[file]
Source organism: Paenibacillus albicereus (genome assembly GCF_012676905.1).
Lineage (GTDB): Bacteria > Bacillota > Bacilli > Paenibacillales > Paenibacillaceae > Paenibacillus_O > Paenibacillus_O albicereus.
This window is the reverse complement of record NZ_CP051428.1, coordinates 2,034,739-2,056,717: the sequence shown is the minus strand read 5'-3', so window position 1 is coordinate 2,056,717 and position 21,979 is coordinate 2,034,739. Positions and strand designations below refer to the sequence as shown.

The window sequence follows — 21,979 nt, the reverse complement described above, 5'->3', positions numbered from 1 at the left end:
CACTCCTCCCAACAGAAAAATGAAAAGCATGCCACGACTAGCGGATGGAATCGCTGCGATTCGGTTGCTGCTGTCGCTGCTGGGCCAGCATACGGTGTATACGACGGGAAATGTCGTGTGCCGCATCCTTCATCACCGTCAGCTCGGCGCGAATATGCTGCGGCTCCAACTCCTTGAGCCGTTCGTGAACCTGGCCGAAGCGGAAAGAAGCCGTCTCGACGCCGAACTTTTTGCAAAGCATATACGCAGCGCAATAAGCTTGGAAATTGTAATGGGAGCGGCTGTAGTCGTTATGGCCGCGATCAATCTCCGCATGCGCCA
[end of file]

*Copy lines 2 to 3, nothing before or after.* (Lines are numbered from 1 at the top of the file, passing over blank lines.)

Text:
Lineage (GTDB): Bacteria > Bacillota > Bacilli > Paenibacillales > Paenibacillaceae > Paenibacillus_O > Paenibacillus_O albicereus.
This window is the reverse complement of record NZ_CP051428.1, coordinates 2,034,739-2,056,717: the sequence shown is the minus strand read 5'-3', so window position 1 is coordinate 2,056,717 and position 21,979 is coordinate 2,034,739. Positions and strand designations below refer to the sequence as shown.